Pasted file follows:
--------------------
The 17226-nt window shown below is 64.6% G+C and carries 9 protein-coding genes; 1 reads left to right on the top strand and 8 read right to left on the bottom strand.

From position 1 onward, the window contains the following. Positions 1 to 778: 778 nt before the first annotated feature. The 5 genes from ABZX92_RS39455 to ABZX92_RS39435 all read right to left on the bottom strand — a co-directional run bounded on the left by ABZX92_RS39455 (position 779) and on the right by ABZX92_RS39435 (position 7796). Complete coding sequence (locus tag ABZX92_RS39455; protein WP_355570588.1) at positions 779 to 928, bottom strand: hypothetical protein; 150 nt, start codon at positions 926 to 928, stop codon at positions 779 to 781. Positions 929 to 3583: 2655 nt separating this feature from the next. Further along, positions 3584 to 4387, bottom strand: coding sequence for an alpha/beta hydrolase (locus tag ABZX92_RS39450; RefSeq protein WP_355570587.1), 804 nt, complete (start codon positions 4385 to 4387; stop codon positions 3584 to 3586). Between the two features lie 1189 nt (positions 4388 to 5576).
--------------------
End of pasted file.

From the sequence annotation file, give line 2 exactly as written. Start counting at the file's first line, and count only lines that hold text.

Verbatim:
From position 1 onward, the window contains the following. Positions 1 to 778: 778 nt before the first annotated feature. The 5 genes from ABZX92_RS39455 to ABZX92_RS39435 all read right to left on the bottom strand — a co-directional run bounded on the left by ABZX92_RS39455 (position 779) and on the right by ABZX92_RS39435 (position 7796). Complete coding sequence (locus tag ABZX92_RS39455; protein WP_355570588.1) at positions 779 to 928, bottom strand: hypothetical protein; 150 nt, start codon at positions 926 to 928, stop codon at positions 779 to 781. Positions 929 to 3583: 2655 nt separating this feature from the next. Further along, positions 3584 to 4387, bottom strand: coding sequence for an alpha/beta hydrolase (locus tag ABZX92_RS39450; RefSeq protein WP_355570587.1), 804 nt, complete (start codon positions 4385 to 4387; stop codon positions 3584 to 3586). Between the two features lie 1189 nt (positions 4388 to 5576).